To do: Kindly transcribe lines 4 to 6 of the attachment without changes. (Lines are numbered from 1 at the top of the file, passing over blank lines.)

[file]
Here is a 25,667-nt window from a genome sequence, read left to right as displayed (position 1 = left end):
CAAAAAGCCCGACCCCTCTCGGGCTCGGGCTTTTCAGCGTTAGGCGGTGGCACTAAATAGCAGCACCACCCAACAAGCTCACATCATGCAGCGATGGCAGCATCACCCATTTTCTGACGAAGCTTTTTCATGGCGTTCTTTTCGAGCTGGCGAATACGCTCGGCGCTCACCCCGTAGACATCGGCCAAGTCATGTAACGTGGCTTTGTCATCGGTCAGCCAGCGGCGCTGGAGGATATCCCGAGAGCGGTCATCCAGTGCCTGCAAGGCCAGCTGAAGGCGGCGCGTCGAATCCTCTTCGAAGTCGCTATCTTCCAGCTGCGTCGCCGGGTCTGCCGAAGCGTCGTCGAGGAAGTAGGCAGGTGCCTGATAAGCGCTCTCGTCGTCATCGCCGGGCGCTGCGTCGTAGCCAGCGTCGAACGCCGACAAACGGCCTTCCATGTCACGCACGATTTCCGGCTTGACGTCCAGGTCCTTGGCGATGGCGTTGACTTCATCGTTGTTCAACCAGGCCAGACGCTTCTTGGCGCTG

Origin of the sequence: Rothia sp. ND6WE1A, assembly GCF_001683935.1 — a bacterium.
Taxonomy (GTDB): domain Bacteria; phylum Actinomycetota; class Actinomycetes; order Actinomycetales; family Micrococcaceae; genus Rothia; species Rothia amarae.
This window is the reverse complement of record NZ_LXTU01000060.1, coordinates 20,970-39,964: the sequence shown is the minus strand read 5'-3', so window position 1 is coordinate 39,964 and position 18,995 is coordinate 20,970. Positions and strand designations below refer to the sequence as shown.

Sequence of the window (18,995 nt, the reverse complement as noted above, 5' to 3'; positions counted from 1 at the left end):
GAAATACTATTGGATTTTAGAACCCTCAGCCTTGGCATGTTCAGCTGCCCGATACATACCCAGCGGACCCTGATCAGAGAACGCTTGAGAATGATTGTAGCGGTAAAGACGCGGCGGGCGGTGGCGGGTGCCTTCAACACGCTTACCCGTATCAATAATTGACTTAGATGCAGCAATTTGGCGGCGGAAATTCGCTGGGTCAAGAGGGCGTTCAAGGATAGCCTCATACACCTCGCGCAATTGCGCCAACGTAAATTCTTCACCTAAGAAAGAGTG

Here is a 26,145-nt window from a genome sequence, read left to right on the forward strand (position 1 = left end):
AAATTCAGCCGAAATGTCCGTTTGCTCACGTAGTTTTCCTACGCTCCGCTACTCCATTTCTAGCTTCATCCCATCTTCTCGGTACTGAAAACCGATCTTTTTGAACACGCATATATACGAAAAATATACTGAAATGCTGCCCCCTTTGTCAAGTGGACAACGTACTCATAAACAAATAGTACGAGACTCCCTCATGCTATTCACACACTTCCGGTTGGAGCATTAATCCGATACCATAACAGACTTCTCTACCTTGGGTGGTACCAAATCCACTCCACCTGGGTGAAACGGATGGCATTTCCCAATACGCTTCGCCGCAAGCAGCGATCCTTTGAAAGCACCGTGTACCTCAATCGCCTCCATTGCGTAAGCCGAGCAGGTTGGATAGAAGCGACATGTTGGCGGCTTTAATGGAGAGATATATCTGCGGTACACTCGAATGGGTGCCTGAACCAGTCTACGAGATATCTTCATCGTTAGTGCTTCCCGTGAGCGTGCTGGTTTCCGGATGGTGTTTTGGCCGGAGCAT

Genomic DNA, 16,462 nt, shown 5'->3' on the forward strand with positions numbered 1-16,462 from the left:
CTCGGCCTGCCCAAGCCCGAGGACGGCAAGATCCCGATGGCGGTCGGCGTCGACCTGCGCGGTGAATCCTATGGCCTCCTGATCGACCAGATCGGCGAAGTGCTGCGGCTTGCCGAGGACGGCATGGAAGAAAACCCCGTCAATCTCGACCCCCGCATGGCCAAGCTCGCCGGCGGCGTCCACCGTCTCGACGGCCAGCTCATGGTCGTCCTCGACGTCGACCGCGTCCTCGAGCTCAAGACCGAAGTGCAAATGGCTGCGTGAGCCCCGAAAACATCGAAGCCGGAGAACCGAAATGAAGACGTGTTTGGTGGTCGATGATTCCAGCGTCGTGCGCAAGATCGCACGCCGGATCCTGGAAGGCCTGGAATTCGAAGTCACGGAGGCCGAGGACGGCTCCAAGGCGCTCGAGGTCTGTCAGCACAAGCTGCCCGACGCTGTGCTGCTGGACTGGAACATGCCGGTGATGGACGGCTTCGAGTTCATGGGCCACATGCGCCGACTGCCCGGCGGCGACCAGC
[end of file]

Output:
Taxonomy (GTDB): domain Bacteria; phylum Actinomycetota; class Actinomycetes; order Actinomycetales; family Micrococcaceae; genus Rothia; species Rothia amarae.
This window is the reverse complement of record NZ_LXTU01000060.1, coordinates 20,970-39,964: the sequence shown is the minus strand read 5'-3', so window position 1 is coordinate 39,964 and position 18,995 is coordinate 20,970. Positions and strand designations below refer to the sequence as shown.

Sequence of the window (18,995 nt, the reverse complement as noted above, 5' to 3'; positions counted from 1 at the left end):